Do you dream of owning a home? Qualifying for a mortgage through financing is one of the first steps to create a bridge between hope and reality.
FHA loans are just one of the financial options available, and there's a reason why first-time buyers are still flocking to FHA loans. Getting one can be a great option, but before you commit, you'll want to know the pros and cons of FHA loans so you can make the best choice for financing your mortgage. Let's get started by discussing the difference between an FHA and conventional loan.
Conventional vs. FHA
A conventional loan and an FHA loan have different qualifying requirements, including credit score requirements, the percentage of down payment needed, and whether you need private mortgage insurance (PMI).
Conventional Loans - If you have the cash for a conventional loan (usually 20 percent down), you can avoid PMI all together. This is the primary benefit of a conventional loan, and it can save you quite a bit of money, as well as lower your monthly payment amount compared to an FHA loan. If you put less than 20 percent down, but still go with a conventional loan, your PMI will eventually drop off when you have 20 percent equity accumulated. You'll also need a higher credit score to qualify. 620 is the stated minimum, but in our experience, don't expect to qualify unless you have something higher than that.
FHA Loans - If you're a first time homebuyer, there's a good chance you may not have the cash on hand to put 20 percent down. That's where the FHA loan comes in. With as little as 3.5 percent down, you may qualify to own a home. Although you'll have to pay mortgage insurance, you'll be able to roll your up-front insurance costs into the loan. FHA loans also help people with lower credit scores qualify, even with scores as low as 500. And the different types of home loans available can be very appealing. If you're wondering what your monthly payment might be with an FHA loan, check out this calculator.
Now let's take a look at some other pros of getting an FHA loan. Here are seven to consider:
- Low money down. A 3.5 percent down payment will get you started with an FHA loan. And if you need assistance coming up with the funds, FHA loans can be paired with down payment assistance programs as well.
- Gifted down payment. Monetary gifts can be used toward your FHA loan down payment or closing costs. Traditional loans do not always allow monetary gifts from others when going through the home buying process.
- Lower credit score requirements. Credit score requirements are much more relaxed with an FHA loan. Buying a home with an FHA loan is even possible if you have experienced a foreclosure or bankruptcy in the recent past. The minimum required credit score for an FHA loan is 500, but you may want to read this: FHA Loan Rules: What's the "Real" Minimum Credit Score?
- Debt-to-income ratio. A DTI ratio of 43 percent - 45 percent can still allow you to be approved for an FHA loan.
- Buy a rental. Raise the amount you can borrow with an FHA loan, and gain an investment property at the same time by financing a duplex through an FHA loan. Just know that you will need to live in one unit for a year. But who doesn't want a little extra help paying the mortgage using a renter?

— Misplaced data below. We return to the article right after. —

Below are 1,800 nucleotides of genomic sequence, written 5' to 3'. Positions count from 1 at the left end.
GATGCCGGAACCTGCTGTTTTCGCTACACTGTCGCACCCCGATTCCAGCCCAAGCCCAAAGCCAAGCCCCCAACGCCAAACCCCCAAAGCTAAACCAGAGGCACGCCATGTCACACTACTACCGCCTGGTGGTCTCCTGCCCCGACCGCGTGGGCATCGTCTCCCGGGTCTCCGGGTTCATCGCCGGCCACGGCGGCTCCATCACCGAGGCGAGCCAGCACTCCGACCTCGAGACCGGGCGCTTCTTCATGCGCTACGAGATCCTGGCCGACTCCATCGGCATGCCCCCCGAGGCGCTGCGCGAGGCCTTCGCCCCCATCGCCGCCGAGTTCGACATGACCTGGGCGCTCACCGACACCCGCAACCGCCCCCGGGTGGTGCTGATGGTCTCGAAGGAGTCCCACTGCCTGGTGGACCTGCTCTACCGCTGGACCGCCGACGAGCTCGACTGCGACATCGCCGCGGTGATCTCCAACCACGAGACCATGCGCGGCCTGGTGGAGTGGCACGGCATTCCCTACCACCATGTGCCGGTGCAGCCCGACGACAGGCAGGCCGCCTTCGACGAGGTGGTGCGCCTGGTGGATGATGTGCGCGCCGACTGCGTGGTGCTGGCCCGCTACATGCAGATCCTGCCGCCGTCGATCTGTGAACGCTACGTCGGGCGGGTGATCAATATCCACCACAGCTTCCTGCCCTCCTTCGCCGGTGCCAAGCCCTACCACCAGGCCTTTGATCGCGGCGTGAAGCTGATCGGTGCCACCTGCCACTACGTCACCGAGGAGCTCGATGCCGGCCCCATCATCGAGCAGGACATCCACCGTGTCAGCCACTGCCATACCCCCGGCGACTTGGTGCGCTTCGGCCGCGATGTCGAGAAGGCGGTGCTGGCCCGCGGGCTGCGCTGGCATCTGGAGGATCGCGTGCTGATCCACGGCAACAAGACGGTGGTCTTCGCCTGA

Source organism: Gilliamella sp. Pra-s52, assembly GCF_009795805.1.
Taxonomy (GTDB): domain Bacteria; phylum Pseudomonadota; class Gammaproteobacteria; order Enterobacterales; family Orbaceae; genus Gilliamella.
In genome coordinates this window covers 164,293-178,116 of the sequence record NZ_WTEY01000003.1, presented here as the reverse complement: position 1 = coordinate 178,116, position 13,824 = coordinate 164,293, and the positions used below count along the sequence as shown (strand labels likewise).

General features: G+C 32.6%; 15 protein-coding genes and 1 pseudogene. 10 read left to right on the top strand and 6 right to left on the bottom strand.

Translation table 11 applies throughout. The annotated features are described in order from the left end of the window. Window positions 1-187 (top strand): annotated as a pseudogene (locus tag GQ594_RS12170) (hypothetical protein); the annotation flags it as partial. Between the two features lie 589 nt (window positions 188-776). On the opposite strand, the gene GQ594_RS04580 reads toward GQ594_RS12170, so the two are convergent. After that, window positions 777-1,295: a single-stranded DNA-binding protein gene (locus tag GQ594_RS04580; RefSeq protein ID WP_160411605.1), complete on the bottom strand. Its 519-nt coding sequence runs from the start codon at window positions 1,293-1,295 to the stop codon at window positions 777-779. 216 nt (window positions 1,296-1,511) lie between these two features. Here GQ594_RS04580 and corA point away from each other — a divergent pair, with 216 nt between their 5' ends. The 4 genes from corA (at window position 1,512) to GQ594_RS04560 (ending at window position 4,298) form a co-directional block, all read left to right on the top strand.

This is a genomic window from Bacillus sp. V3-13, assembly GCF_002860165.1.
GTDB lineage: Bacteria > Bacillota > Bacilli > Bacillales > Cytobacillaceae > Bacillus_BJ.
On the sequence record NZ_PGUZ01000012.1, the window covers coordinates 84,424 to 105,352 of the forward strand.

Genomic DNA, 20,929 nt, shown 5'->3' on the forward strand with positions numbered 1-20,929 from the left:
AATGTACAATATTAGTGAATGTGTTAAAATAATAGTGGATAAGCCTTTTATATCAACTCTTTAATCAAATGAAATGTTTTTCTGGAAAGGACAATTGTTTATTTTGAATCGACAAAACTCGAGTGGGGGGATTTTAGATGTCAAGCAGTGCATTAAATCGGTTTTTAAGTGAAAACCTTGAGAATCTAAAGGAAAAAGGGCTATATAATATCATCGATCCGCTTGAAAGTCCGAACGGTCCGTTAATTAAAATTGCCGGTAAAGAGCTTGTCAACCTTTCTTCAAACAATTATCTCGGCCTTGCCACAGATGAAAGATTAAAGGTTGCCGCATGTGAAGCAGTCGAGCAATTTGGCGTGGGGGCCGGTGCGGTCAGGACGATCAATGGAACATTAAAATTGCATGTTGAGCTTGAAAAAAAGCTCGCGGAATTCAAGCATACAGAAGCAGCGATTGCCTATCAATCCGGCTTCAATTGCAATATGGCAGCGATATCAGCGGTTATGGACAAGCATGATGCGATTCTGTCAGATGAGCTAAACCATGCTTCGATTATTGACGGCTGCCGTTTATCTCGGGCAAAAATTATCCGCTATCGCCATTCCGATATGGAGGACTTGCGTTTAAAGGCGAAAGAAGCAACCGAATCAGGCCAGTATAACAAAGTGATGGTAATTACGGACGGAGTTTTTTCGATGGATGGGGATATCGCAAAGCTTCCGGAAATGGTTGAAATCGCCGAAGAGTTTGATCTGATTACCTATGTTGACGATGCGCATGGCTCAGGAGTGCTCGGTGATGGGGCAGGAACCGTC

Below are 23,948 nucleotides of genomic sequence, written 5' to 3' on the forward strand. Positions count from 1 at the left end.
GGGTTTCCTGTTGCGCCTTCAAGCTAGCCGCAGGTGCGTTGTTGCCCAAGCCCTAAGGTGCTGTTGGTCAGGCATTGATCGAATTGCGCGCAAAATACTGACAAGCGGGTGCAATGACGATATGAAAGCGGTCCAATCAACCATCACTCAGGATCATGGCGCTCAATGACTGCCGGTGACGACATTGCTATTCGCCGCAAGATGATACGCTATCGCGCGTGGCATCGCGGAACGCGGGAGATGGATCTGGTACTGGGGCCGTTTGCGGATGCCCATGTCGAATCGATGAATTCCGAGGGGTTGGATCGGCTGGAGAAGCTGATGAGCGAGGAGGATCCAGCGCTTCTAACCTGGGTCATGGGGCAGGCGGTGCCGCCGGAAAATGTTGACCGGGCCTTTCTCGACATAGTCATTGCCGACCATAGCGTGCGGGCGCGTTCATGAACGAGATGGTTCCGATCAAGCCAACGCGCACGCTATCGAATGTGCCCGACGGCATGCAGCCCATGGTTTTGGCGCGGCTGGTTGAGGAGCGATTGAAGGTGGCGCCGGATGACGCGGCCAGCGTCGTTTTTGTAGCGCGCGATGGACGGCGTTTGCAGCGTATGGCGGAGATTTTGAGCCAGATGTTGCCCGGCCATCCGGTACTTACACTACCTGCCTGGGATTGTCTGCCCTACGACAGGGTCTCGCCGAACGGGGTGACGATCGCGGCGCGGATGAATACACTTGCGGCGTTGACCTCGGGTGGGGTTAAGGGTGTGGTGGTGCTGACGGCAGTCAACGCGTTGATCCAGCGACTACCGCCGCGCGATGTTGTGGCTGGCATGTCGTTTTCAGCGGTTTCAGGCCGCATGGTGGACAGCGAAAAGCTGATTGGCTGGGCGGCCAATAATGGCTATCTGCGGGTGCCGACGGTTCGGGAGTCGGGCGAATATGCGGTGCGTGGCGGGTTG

- No early payment penalties. Pay it back early if you can, as there are no early repayment penalties, like there are with some conventional home loans.
- Assumable. FHA loans are assumable mortgages and that can be a huge advantage when you go to sell your home.
There are five drawbacks you should consider before getting an FHA loan:
- Lender restrictions: You must use an FHA-approved lender to get an FHA loan. Here are some tips on choosing the right FHA lender for you.
- Loan limitations. Every year the FHA loan limits are examined for revision. If you would like to know the loan limits for where you are looking to buy, here's a HUD FHA loan limit calculator. Or if you are looking for ways around FHA loan limits, these tips may be helpful.
- Insurance premiums. FHA mortgage insurance premiums, or MIP, is an ongoing charge for the lifespan of the loan (unlike a conventional mortgages where PMI eventually drops off).
- Upfront MIP. In order to complete the closing process on an FHA loan, an upfront MIP needs to be paid.
- Minimum property standards. With all FHA loans, there are minimum property standards that must be met in order for the property to qualify for financing. This means that not every property will allow you to qualify using FHA, and if the home you're considering is in need of repair, you'll need a different type of loan to qualify.
Is an FHA Loan the Best Choice for You?
When deciding which works best for you, FHA or conventional, there are many factors to consider. Whether an FHA loan is the best choice depends on three main aspects: your credit, debt-to-income ratio, and savings. If your credit score is not in perfect shape, you have a higher DTI, and you have less than 20 percent saved up for a down payment, then an FHA loan is likely a good choice. On the other hand, if you have a 20 percent down payment, and your creditworthiness is of excellent caliber, a conventional loan is likely the best choice, as you will save on insurance premiums in the long-run.
No matter what you choose, LendingTree is here to guide you to the perfect home financing option for you.